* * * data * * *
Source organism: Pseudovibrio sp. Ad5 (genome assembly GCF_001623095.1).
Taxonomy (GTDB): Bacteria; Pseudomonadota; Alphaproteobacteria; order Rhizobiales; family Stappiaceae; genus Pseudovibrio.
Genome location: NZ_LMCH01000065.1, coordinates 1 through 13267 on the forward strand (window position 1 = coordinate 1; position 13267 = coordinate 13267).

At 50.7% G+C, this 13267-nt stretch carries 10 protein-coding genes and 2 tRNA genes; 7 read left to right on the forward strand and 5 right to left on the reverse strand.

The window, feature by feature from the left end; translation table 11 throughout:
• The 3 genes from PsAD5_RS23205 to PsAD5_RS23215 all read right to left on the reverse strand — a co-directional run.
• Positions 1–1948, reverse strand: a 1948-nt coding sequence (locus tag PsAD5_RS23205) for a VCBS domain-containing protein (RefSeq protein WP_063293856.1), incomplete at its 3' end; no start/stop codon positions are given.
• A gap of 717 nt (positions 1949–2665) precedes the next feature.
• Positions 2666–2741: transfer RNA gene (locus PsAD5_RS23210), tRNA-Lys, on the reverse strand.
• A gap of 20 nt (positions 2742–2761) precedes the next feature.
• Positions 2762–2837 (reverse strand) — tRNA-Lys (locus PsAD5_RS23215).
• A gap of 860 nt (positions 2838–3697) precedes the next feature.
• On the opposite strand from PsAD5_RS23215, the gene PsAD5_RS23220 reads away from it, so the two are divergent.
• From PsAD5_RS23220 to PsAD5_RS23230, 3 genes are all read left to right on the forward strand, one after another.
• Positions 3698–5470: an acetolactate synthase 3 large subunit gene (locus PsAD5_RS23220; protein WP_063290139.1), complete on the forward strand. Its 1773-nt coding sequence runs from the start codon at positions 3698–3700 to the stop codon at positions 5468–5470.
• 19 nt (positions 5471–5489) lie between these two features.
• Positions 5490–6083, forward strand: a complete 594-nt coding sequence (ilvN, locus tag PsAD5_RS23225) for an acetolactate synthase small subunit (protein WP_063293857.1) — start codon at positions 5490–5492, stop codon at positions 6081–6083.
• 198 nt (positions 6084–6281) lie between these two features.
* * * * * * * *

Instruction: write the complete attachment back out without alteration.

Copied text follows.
Source organism: Pseudovibrio sp. Ad5 (genome assembly GCF_001623095.1).
Taxonomy (GTDB): Bacteria; Pseudomonadota; Alphaproteobacteria; order Rhizobiales; family Stappiaceae; genus Pseudovibrio.
Genome location: NZ_LMCH01000065.1, coordinates 1 through 13267 on the forward strand (window position 1 = coordinate 1; position 13267 = coordinate 13267).

At 50.7% G+C, this 13267-nt stretch carries 10 protein-coding genes and 2 tRNA genes; 7 read left to right on the forward strand and 5 right to left on the reverse strand.

The window, feature by feature from the left end; translation table 11 throughout:
• The 3 genes from PsAD5_RS23205 to PsAD5_RS23215 all read right to left on the reverse strand — a co-directional run.
• Positions 1–1948, reverse strand: a 1948-nt coding sequence (locus tag PsAD5_RS23205) for a VCBS domain-containing protein (RefSeq protein WP_063293856.1), incomplete at its 3' end; no start/stop codon positions are given.
• A gap of 717 nt (positions 1949–2665) precedes the next feature.
• Positions 2666–2741: transfer RNA gene (locus PsAD5_RS23210), tRNA-Lys, on the reverse strand.
• A gap of 20 nt (positions 2742–2761) precedes the next feature.
• Positions 2762–2837 (reverse strand) — tRNA-Lys (locus PsAD5_RS23215).
• A gap of 860 nt (positions 2838–3697) precedes the next feature.
• On the opposite strand from PsAD5_RS23215, the gene PsAD5_RS23220 reads away from it, so the two are divergent.
• From PsAD5_RS23220 to PsAD5_RS23230, 3 genes are all read left to right on the forward strand, one after another.
• Positions 3698–5470: an acetolactate synthase 3 large subunit gene (locus PsAD5_RS23220; protein WP_063290139.1), complete on the forward strand. Its 1773-nt coding sequence runs from the start codon at positions 3698–3700 to the stop codon at positions 5468–5470.
• 19 nt (positions 5471–5489) lie between these two features.
• Positions 5490–6083, forward strand: a complete 594-nt coding sequence (ilvN, locus tag PsAD5_RS23225) for an acetolactate synthase small subunit (protein WP_063293857.1) — start codon at positions 5490–5492, stop codon at positions 6081–6083.
• 198 nt (positions 6084–6281) lie between these two features.